two-stage sounding rocket used by NASA
Nike-Apache on USNS Croatan.jpg
A Nike-Apache aboard USNS Croatan
UseSounding rocket
ManufacturerAerolab/Atlantic Research
Country of originUnited States
Cost per launch$6,000 USD
Height8.31 m (27.3 ft)
Diameter0.42 m (1 ft 5 in)
Mass760 kg (1,680 lb)
Payload to 160 km (99 mi)
Mass45.4 kg (100 lb)
Launch history
Launch sitesMultiple
Total launches636
First flight17 February 1961
Last flight27 September 1978
First stage – Nike
Diameter0.42 m (1 ft 5 in)
Powered by1 x ABL M5
Maximum thrust217 kN (49,000 lbf)
Burn time3.5 s
Second stage – Apache
Diameter0.203 m (8.0 in)
Powered by1 x Thiokol TE-307-2
Maximum thrust21.1 kN (4,700 lbf)
Burn time6 s

The Nike Apache, also known as Argo B-13, was a two-stage sounding rocket developed by Aerolab, later Atlantic Research, for use by the United States Air Force and NASA. It became the standard NASA sounding rocket and was launched over 600 times between 1961 and 1978.


The TE-307-2 Apache rocket motor was developed by Thiokol as an improvement of its Cajun series of rockets; the Apache was similar in appearance to Cajun, but had an improved propellant that allowed for better performance.[1] Combined with a M5 Nike rocket booster for its first stage by Aerolab,[1] the Nike-Apache sounding rocket was capable of lifting 100 pounds (45 kg) of instruments to an apogee of 100 miles (160 km).[2]

Operational history

The first launch of Nike-Apache was conducted by the United States Air Force on 17 February 1961.[1] Popular due to its low cost (US$6,000)[3] and ability to be fired from many locales, 636 launches were conducted between 1961 and 1978, with the final launch of a Nike-Apache taking place in September 1978.[1]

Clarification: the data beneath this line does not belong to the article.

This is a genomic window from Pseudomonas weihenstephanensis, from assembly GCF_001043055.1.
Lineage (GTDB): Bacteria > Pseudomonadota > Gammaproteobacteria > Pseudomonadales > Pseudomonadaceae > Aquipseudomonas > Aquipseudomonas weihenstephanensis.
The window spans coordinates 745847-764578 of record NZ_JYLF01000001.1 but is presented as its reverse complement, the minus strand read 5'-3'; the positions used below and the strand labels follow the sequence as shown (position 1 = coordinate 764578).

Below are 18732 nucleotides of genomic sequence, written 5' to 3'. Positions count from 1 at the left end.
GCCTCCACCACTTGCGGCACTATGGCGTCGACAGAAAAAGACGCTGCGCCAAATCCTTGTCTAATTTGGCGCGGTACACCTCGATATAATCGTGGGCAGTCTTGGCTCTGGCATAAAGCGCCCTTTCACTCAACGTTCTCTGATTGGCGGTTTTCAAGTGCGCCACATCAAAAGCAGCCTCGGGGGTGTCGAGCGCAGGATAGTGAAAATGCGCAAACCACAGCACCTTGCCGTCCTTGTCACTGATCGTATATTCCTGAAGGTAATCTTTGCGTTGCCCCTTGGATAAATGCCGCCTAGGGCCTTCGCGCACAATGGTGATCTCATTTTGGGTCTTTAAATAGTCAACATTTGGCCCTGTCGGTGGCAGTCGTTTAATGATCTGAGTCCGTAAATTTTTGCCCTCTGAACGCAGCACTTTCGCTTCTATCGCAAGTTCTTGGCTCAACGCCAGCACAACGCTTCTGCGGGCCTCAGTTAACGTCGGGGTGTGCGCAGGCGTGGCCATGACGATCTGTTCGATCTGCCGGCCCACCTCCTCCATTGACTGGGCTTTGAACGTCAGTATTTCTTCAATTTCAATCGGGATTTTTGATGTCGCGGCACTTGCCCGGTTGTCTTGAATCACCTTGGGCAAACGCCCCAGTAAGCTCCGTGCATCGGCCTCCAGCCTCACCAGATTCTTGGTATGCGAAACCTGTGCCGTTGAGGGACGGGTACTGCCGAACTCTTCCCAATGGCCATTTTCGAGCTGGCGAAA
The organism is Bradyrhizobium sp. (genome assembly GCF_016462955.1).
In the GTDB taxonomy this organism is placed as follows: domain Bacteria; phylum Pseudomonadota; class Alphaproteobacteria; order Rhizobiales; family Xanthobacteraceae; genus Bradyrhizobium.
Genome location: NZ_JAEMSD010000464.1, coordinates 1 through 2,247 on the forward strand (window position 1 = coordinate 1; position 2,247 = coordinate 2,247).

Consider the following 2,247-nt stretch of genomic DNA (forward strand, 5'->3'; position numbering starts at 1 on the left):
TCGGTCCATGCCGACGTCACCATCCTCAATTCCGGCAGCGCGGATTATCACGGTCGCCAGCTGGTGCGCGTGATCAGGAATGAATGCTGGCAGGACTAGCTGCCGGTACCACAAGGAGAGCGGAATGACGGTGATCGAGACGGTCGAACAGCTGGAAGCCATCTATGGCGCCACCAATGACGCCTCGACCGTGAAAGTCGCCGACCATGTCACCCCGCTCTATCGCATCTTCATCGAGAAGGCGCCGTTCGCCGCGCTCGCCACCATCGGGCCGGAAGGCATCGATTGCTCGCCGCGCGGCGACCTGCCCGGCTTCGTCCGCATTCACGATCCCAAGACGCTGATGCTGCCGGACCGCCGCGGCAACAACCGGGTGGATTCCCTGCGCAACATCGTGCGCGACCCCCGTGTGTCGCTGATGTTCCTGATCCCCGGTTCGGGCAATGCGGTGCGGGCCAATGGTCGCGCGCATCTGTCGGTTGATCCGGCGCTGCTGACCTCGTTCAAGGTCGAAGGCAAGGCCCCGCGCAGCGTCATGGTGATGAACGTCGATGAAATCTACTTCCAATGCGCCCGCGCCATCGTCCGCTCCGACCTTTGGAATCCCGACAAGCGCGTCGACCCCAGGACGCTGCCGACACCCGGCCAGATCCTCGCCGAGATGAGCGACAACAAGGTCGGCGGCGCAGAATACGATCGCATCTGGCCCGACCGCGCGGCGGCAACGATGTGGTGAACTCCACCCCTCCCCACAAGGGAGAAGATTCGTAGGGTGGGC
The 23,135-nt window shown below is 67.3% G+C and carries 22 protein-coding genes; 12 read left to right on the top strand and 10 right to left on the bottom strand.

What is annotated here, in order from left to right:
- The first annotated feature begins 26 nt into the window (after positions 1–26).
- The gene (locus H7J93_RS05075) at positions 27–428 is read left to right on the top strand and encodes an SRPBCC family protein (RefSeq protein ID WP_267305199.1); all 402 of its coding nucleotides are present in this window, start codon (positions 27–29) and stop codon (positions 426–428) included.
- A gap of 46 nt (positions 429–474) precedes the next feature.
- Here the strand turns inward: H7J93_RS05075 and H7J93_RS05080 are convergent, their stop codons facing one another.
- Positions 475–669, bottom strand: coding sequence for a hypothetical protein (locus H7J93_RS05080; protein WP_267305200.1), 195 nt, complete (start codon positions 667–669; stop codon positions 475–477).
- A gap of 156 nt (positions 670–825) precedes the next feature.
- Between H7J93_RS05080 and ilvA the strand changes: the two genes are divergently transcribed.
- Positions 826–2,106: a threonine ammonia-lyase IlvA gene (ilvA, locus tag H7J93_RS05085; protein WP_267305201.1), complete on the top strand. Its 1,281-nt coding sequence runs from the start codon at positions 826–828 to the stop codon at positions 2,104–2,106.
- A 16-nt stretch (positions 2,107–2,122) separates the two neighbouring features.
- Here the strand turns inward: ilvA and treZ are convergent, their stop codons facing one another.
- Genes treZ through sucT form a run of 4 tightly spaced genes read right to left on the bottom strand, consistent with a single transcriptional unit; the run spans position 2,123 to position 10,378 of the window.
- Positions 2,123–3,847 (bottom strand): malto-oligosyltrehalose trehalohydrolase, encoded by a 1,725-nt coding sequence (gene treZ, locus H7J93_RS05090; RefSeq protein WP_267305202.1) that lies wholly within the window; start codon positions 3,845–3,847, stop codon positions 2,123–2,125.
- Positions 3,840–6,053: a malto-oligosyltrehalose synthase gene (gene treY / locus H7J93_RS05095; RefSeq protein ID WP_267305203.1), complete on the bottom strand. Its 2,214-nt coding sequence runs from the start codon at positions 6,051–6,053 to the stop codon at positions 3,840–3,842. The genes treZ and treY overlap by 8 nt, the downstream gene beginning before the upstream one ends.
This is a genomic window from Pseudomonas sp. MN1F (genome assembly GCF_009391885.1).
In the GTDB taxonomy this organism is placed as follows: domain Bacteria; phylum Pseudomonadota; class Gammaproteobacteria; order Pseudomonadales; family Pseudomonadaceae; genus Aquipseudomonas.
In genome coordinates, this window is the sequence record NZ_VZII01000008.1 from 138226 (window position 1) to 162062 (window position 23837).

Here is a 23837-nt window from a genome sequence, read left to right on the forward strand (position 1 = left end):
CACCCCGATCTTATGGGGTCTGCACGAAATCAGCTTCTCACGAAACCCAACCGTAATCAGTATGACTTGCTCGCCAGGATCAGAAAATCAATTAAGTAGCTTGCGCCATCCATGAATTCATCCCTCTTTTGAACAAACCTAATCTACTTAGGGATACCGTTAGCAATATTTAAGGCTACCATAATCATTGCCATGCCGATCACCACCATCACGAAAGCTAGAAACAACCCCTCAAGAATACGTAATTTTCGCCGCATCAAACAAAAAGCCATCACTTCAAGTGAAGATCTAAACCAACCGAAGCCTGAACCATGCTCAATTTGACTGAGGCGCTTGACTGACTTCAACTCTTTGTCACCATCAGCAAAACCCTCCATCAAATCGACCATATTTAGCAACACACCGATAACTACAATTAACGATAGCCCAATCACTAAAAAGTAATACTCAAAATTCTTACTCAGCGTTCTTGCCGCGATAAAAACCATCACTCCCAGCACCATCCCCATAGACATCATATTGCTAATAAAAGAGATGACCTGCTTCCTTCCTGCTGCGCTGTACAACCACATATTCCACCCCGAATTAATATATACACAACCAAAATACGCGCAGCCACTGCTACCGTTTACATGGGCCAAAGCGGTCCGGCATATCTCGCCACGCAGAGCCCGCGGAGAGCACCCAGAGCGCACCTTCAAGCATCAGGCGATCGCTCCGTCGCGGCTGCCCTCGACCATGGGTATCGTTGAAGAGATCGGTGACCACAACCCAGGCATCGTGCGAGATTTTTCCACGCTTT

The Nike Apache was used to carry a variety of payloads to study a wide range of topics including radio astronomy, meteorology, aeronomy, atmospheric conditions, plasma physics, and solar physics. NASA flew them from Brazil, Canada, India, Norway, Pakistan, Spain, Suriname, Sweden, all across the US, and off of the converted escort carrier USNS Croatan.[4] Nike Apache was the first rocket launched by India from the TERLS (Thumba Equatorial Rocket Launching Station) of Kerala in November 1963.[5]

The Nike-Apache configuration was also used by one variation of the U.S. Army's MQR-13 BMTS target rocket.[6]


  1. ^ a b c d Parsch 2004
  2. ^ Corliss 1971, p.82.
  3. ^ Space Science Board 1966, p. 376.
  4. ^ Howard 1965, p.159.
  5. ^ Pandey 2010, p.22.
  6. ^ Parsch 2002
  • Corliss, William R. (1971). NASA Sounding Rockets, 1958-1968: A Historical Summary. NASA Historical Report Series. SP-4401. Washington, D.C.: NASA Scientific and Technical Information Office. ASIN B0006C0SRW.
  • Howard, David (1965). Astronautics Year: An International Astronautical and Military Space/Missile Review of 1964. Oxford, England: Pergamon Press. ASIN B01DT2D31I.
  • Parsch, Andreas (22 October 2002). "USAMICOM MQR-13 BMTS". Directory of U.S. Military Rockets and Missiles. Designation-Systems. Retrieved 2017-12-07.
  • Parsch, Andreas (12 July 2004). "Atlantic Research (Aerolab) Nike-Apache". Directory of U.S. Military Rockets and Missiles, Appendix 4: Undesignated Vehicles. Designation-Systems. Retrieved 2017-12-07.
  • Pandey, B. K. (July–September 2010). "Space: the emerging battleground". Indian Defence Review. Vol. 25 no. 3. New Delhi: Indian Defence Review. p. 22. ISSN 0970-2512.
  • Space Science Board (1966). Space Research: Directions for the Future. Washington, D.C.: National Academy of Sciences-National Research Council. ASIN B001KUTZJG.

External links

Media related to Nike Apache at Wikimedia Commons

  • Nike-Apache rocket performance handbook at NASA Technical Reports Server
  • Nike Apache at Encyclopedia Astronautica